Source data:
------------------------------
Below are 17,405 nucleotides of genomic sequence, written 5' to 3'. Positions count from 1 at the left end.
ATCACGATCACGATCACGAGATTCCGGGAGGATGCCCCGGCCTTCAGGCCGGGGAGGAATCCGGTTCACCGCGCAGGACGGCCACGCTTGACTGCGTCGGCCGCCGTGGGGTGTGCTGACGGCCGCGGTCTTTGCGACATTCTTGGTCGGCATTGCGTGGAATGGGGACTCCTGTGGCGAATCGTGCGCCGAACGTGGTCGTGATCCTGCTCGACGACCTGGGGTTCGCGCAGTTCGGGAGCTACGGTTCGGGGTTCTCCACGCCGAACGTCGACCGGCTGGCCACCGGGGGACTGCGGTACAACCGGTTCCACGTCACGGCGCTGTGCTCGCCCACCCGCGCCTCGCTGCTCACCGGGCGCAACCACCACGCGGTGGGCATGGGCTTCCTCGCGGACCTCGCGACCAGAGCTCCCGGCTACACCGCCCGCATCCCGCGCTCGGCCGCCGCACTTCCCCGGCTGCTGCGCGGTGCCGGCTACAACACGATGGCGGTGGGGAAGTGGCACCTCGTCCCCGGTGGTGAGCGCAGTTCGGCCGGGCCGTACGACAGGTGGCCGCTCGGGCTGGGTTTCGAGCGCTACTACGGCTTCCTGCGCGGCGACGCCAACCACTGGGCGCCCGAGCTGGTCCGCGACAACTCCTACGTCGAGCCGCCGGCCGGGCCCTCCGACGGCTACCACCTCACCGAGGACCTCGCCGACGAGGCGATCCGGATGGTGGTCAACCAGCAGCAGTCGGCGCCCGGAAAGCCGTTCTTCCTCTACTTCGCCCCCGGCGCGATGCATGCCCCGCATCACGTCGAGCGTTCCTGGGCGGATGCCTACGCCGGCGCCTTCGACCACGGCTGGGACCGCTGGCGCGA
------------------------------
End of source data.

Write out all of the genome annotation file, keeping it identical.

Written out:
Below are 17,405 nucleotides of genomic sequence, written 5' to 3'. Positions count from 1 at the left end.
ATCACGATCACGATCACGAGATTCCGGGAGGATGCCCCGGCCTTCAGGCCGGGGAGGAATCCGGTTCACCGCGCAGGACGGCCACGCTTGACTGCGTCGGCCGCCGTGGGGTGTGCTGACGGCCGCGGTCTTTGCGACATTCTTGGTCGGCATTGCGTGGAATGGGGACTCCTGTGGCGAATCGTGCGCCGAACGTGGTCGTGATCCTGCTCGACGACCTGGGGTTCGCGCAGTTCGGGAGCTACGGTTCGGGGTTCTCCACGCCGAACGTCGACCGGCTGGCCACCGGGGGACTGCGGTACAACCGGTTCCACGTCACGGCGCTGTGCTCGCCCACCCGCGCCTCGCTGCTCACCGGGCGCAACCACCACGCGGTGGGCATGGGCTTCCTCGCGGACCTCGCGACCAGAGCTCCCGGCTACACCGCCCGCATCCCGCGCTCGGCCGCCGCACTTCCCCGGCTGCTGCGCGGTGCCGGCTACAACACGATGGCGGTGGGGAAGTGGCACCTCGTCCCCGGTGGTGAGCGCAGTTCGGCCGGGCCGTACGACAGGTGGCCGCTCGGGCTGGGTTTCGAGCGCTACTACGGCTTCCTGCGCGGCGACGCCAACCACTGGGCGCCCGAGCTGGTCCGCGACAACTCCTACGTCGAGCCGCCGGCCGGGCCCTCCGACGGCTACCACCTCACCGAGGACCTCGCCGACGAGGCGATCCGGATGGTGGTCAACCAGCAGCAGTCGGCGCCCGGAAAGCCGTTCTTCCTCTACTTCGCCCCCGGCGCGATGCATGCCCCGCATCACGTCGAGCGTTCCTGGGCGGATGCCTACGCCGGCGCCTTCGACCACGGCTGGGACCGCTGGCGCGA